As restrictions begin to ease, I think many of us were expecting to be able to ‘go back to normal’. That is certainly what I had been hoping for several weeks ago, not least in terms of re-starting public worship. I don’t know about you, but I’m beginning to recognise that there isn’t a straightforward ‘going back’ for church or for everything else! What we have to do now is ‘go forward’. To balance keeping each other safe with finding ways to be together that go beyond the screen or the phone. None of us is made for that long term.
So re-starting public worship has come with a large side order of advice and restrictions. I know that some of these are frustrating, but please can I encourage you to re-read the advice and thank you for the changes you are making. This week please note that the second service is now at the earlier time of 11am. I also need to say thank you to everyone who responded to the worshipper survey. Your responses have helped to guide us forward. 66% of those who responded wanted to return to worship as soon as the church was open. Our worshipping community is around 100 (Electoral Role plus those who regularly attend who aren’t on it) but we can only safely seat 30 in church – hence there are two Sunday services. Meanwhile 61% of those who responded hope to continue to access worship online, so we are continuing to stream the 9.30am service. The results will continue to be useful as we reflect on the next steps forward.
My aim with all these changes isn’t just to be awkward(!) but to enable as many people to safely attend worship as would like to. This is why I’m asking you to attend at 9.30am if your surname is A-L and at 11am if your surname is M-Z (where possible), encouraging you to wear a face mask, and all the rest. By doing what you can, you are helping to keep others safe and giving other people an opportunity to come to church. After all, two of the Values on our Mission Action Plan are Caring and Prayer. Along with everyone else we are making sacrifices as part of a huge public act of solidarity and care for others.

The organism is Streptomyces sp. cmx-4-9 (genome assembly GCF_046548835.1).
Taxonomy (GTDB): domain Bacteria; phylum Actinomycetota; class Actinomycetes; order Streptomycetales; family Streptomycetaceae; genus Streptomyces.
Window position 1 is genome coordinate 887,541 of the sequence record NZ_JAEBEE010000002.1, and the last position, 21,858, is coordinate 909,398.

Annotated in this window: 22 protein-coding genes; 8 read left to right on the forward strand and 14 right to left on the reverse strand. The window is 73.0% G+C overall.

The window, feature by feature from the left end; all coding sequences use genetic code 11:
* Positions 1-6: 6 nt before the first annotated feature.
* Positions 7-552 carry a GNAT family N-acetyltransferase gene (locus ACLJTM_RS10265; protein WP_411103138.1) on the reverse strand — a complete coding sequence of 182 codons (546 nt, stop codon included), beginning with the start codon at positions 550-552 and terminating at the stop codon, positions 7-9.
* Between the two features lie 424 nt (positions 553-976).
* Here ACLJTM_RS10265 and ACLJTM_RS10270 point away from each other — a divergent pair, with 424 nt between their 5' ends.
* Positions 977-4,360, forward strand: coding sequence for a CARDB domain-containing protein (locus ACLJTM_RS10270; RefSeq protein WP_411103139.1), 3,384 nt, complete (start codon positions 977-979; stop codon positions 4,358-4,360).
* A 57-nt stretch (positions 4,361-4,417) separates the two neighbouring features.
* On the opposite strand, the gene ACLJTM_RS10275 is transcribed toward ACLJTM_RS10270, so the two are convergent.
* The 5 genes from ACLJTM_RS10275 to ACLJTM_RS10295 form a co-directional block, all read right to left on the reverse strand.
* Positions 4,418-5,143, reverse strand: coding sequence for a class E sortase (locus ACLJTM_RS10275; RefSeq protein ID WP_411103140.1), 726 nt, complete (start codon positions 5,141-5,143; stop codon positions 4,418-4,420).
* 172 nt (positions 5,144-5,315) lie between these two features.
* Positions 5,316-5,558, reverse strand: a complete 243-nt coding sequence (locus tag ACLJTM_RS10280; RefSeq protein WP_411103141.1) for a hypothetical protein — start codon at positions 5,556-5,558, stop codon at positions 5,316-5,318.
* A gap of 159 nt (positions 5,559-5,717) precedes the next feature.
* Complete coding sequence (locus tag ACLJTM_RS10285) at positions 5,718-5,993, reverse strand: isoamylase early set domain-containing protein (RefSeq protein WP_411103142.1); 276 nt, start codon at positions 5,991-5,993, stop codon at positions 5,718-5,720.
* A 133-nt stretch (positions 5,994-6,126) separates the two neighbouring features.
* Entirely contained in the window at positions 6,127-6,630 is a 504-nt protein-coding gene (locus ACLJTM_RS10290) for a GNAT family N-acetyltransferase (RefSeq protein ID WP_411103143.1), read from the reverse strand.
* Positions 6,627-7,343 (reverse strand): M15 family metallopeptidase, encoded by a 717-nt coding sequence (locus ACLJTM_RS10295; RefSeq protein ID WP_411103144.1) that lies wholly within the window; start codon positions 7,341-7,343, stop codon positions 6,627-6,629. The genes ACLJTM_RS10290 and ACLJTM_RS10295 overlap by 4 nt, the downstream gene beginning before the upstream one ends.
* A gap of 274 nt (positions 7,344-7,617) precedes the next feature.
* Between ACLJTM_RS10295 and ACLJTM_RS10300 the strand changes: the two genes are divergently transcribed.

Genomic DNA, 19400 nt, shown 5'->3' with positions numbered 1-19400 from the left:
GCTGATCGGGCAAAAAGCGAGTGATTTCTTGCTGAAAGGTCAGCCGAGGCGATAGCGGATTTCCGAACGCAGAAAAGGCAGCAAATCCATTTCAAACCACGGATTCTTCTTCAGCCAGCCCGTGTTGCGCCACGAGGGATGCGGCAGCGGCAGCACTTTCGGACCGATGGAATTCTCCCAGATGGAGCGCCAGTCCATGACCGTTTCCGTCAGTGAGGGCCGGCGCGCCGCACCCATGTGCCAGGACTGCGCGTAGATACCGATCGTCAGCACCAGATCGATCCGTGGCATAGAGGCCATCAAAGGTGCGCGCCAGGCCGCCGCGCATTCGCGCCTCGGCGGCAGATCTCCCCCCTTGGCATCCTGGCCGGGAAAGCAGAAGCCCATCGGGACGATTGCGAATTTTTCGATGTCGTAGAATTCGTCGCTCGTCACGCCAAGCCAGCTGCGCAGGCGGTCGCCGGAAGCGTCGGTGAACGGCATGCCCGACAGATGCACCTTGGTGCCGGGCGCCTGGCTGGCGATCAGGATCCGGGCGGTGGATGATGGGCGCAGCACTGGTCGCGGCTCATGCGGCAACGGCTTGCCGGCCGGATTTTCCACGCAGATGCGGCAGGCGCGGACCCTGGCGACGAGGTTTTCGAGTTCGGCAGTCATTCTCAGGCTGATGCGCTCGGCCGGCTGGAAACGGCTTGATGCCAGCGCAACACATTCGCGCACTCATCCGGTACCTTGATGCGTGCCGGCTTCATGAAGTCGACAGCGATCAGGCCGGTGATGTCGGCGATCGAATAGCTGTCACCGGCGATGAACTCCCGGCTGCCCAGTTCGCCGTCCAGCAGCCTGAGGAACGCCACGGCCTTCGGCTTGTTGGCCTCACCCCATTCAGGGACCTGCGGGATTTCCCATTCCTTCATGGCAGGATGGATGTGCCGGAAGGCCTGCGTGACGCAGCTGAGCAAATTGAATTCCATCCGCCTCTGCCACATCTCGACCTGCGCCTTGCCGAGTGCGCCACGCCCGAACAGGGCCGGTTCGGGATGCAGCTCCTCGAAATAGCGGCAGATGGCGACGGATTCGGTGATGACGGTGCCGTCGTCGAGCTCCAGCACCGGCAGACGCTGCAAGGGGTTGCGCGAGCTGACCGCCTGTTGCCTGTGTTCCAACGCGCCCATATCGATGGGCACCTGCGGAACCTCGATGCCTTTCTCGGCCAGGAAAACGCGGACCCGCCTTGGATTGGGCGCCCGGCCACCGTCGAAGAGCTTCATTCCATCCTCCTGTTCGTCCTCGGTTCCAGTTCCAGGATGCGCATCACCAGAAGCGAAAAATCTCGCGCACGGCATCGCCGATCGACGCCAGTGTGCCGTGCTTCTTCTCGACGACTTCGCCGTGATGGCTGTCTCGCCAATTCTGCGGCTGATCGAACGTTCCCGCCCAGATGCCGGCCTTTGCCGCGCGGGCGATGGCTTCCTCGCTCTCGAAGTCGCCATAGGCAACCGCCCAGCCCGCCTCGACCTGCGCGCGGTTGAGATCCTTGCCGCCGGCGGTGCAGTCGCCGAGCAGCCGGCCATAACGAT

It strikes me that our faith is about going forward, not going back. When God rescues his people from slavery in Egypt they don’t just return home, they have to build a new society and nation. When the Israelites return from exile in Babylon the country is not as they left it and they have to re-build city, Temple and community. The coming of Jesus is not a massive cosmic reset back to the Garden of Eden, but a cosmic catalyst to take us forward into God’s future. ‘Do not remember the former things or consider the things of old. I am about to do a new thing; now it springs forth, do you not perceive it? I will make a way in the wilderness and rivers in the desert’ (Isaiah 43.18-19). On the beach after the resurrection, Jesus doesn’t say to Peter, ‘Go back to how you were before you denied me’, he says, ‘Feed my sheep, follow me’ (John 21. 15-22).
When we are baptised and confirmed, week by week in the Eucharist, we step forward on our walk with God. When we pray, when we read the Bible we don’t go back to some familiar place with God, we take new steps into his unfolding love. Jesus’ parables aren’t about returning to an original state of enlightenment, but growth, choice and journeying. Repent means ‘return’, for sure, but in order to go forward on the way.
Before the followers of Jesus were known as Christians, they called themselves ‘The Way’. The emphasis was on movement, journeying, following – on discipleship. The Way is forward, not back, in church and life in general. It won’t be the same, though some of it will be familiar. And we are called to support each other as we go forward on The Way.
With my love and prayers for you,
All Saints Vicarage,
Wednesday 22nd July 2020
This week at All Saints
Please note the time change of the second service
9.30am Family Eucharist (A-L if possible) live-streamed via the website and available afterwards via Facebook and YouTube
11.00am Family Eucharist (M-Z if possible)